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October 1972

Elevated Blood Lead Levels and the in Situ Analysis of Wall Paint by X-Ray Fluorescence

Author Affiliations

From the departments of pediatrics (Dr. Reece) and environmental health (Dr. Clark), University of Cincinnati College of Medicine, and the Children's Hospital (Ms. Reed) and Children's Hospital Research Foundation, Cincinnati. Drs. Challop and McCabe are with the Public Health Service. Mr. Angoff and Mr. Casey are sophomore medical students at the University of Cincinnati College of Medicine.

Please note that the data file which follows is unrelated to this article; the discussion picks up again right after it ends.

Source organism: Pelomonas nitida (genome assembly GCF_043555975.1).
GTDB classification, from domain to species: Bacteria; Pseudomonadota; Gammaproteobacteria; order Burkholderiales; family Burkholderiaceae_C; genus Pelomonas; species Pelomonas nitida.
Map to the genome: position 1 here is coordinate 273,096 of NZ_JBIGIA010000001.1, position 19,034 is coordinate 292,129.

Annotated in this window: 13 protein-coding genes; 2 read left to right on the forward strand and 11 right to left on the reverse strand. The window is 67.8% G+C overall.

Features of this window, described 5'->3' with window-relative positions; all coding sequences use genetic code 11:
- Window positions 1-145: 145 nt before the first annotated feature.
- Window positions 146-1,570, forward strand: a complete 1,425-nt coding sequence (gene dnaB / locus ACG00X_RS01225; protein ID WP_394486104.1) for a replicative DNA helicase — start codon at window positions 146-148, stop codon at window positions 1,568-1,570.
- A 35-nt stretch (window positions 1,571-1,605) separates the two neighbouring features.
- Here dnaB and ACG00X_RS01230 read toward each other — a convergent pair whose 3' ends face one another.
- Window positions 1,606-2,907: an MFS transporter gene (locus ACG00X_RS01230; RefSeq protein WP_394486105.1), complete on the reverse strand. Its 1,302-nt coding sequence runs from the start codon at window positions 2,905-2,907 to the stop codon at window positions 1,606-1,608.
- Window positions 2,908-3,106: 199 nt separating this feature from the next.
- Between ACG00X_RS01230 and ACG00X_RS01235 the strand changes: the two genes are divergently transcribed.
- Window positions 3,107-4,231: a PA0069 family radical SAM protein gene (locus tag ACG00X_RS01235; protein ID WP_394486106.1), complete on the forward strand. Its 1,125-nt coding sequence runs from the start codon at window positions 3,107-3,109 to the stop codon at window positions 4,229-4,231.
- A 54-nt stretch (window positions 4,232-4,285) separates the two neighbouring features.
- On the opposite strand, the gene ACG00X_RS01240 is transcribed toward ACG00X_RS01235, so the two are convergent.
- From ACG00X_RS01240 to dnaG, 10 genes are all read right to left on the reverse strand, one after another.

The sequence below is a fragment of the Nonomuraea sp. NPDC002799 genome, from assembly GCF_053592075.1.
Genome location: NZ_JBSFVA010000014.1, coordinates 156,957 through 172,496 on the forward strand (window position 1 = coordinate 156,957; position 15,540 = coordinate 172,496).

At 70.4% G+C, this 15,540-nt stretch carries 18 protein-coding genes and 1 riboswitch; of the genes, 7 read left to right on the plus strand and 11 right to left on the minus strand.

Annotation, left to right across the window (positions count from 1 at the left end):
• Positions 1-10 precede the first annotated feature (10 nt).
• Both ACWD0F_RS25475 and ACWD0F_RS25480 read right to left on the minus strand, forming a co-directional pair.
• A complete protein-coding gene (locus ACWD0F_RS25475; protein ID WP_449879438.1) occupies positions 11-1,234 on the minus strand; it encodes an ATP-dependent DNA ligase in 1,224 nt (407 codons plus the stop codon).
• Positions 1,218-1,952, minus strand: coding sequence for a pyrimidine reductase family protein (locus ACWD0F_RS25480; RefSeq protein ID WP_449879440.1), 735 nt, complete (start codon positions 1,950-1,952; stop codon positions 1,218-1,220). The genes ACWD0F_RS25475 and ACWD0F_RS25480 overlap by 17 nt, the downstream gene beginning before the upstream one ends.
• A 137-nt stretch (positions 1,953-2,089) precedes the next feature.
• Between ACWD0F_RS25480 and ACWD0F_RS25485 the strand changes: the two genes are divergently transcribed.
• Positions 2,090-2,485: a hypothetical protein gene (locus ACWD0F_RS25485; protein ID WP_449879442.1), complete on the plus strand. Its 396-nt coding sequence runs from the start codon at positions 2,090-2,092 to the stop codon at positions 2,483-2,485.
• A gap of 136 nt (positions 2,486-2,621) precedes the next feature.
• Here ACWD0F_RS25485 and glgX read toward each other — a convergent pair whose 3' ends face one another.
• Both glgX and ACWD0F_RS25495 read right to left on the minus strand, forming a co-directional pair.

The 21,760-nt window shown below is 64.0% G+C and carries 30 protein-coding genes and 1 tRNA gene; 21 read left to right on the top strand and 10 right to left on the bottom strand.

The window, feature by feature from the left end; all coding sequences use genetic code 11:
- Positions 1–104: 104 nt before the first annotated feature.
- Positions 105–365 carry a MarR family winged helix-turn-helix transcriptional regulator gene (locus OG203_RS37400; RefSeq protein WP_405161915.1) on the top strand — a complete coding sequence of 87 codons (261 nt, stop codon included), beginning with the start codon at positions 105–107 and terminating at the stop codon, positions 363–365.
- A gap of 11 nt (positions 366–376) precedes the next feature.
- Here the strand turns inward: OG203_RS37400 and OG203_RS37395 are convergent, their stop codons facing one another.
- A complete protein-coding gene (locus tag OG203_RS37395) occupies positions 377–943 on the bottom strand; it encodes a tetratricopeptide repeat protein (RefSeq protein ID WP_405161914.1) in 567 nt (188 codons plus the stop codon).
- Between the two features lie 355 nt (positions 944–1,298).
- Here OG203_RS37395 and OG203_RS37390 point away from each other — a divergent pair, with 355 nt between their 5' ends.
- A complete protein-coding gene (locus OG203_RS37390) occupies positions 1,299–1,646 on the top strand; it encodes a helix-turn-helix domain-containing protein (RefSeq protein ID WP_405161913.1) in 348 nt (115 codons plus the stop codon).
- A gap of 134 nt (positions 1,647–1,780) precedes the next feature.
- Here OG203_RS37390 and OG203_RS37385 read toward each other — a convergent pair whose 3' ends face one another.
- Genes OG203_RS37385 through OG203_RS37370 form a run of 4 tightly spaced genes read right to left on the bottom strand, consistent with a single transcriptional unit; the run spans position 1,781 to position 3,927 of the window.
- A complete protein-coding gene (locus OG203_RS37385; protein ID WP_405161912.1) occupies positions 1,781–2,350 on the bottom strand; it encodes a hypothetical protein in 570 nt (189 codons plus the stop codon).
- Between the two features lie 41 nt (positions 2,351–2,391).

Am J Dis Child. 1972;124(4):500-502. doi:10.1001/archpedi.1972.02110160038003

In January and February of 1971, a total of 81 children in two Cincinnati central city communities were screened for elevated blood lead levels. Seventeen of these children had blood lead levels over 40μg/100 gm of whole blood analyzed by the dithizone method. The absence of symptoms or signs of hematologic and radiographic changes emphasized that dependence on these is insufficient in identifying children with increased lead burdens. Lead was identified by an x-ray fluorescence analyzer in all the houses in which the screened children lived. Exterior surfaces had higher lead content than interior doors and doorways, which in turn had more lead content than other interior surfaces.